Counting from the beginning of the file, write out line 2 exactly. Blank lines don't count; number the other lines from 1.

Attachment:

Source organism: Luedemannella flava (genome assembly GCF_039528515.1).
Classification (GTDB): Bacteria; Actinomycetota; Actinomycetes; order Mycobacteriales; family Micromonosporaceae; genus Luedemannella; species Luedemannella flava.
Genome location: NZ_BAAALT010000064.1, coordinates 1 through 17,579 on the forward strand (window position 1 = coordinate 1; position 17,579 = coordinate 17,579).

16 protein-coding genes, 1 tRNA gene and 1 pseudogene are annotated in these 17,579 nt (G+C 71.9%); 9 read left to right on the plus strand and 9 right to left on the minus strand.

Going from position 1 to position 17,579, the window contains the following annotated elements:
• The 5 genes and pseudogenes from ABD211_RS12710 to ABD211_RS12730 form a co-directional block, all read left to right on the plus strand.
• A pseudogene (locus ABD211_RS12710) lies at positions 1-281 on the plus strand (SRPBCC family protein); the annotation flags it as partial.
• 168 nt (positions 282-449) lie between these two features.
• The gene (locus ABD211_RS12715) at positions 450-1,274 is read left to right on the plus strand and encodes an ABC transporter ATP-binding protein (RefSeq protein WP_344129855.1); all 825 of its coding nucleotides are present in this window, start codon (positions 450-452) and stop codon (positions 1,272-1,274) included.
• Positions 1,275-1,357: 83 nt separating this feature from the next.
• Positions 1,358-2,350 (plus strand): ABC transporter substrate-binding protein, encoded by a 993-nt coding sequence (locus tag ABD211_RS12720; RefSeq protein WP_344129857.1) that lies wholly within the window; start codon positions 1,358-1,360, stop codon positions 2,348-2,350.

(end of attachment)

Classification (GTDB): Bacteria; Actinomycetota; Actinomycetes; order Mycobacteriales; family Micromonosporaceae; genus Luedemannella; species Luedemannella flava.